Small touches can make your home feel cosier in winter

The winter weather makes the idea of snuggling up and keeping warm seem pretty attractive right now. Whether you want to focus on “Hygge”, the Danish concept of enjoying your surroundings or just make your home feel cosy, it doesn’t take a major investment of time or money.

After Christmas, we put away the decorations and things get back to “normal”. However, winter is a harsh season for most of us and it can be fun to add some tweaks to make the place feel a bit more inviting for cold evenings and snowy weather.

It’s our senses that define our reaction to any building so here are five simple points to help make your home feel cosy :

  • Make the house smell great when you come in – warm scents like cinnamon or orange are good for evoking a sense of welcome at this time of year, so add pot pourri or a diffuser.
  • Not all of us are lucky enough to have a real fire or log burner but the sight of a naked flame is fairly primal when it’s cold. Candles can work to achieve this on a smaller scale. (If you have a scented candle then this can help with both points.)
  • You have to feel warm – this can be hard to achieve if you have modern décor and large windows – the sight of wintery weather is only relaxing if you are toasty but if there is even the hint of a chill in the air then you’ll have the opposite reaction. However, adding softness and texture to a room means you can relax, so add some throws and textiles to create the visual reassurance of warmth. I like the idea of turning over traditional rugs so that in the winter you have the deep pile and the smoother surface in summer. Some people have different curtains for summer and winter. This is great if you have the enough storage.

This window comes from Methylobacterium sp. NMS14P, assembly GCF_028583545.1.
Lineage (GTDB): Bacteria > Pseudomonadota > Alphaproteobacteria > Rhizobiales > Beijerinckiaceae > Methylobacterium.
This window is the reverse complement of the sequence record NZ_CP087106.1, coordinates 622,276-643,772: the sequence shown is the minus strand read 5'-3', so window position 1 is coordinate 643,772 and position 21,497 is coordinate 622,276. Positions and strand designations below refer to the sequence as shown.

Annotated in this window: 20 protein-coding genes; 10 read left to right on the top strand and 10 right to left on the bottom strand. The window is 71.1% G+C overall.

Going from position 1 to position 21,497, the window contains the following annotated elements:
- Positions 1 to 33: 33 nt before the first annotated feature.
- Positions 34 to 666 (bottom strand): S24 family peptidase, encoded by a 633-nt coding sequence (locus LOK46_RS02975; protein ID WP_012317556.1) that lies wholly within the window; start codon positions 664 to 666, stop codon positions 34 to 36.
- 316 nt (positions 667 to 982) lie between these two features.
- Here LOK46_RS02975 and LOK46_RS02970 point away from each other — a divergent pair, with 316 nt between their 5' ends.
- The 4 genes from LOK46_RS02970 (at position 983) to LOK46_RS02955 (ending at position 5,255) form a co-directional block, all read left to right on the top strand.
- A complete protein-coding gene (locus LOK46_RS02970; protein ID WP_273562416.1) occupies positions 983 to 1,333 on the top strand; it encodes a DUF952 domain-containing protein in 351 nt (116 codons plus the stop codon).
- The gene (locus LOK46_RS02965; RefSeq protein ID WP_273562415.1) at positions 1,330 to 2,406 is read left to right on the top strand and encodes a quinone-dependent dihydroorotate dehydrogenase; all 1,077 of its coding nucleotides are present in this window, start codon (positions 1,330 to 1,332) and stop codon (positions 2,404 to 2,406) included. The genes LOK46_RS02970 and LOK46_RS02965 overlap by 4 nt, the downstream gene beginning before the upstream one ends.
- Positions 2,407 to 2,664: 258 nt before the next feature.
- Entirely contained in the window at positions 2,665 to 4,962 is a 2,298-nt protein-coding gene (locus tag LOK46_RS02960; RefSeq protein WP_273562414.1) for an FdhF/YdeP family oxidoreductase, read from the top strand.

• Lighting is key too. In Feng Shui, bright light is a popular choice for many situations but lighting needs to be suitable and harsh white light doesn’t make anyone feel like relaxing. Softer lighting that can reflect around the room is more effective so add lamps with mirrors rather than using ceiling lights.
  • Warm colour schemes work best for cosying up – anything with the fire element in it such as orange, russet, and ochre work well. It could be that you can introduce these colours in the textiles, candles or even artwork on the walls.In traditional Feng Shui we work to make the energy of a space suit its time and purpose and anything that jars the senses affects the energy. So, while the concept is bigger than room layout and cushions, it provides a useful measure of how to get the best from your home in any season.

I’m off to buy a few cushions now… Keep warm!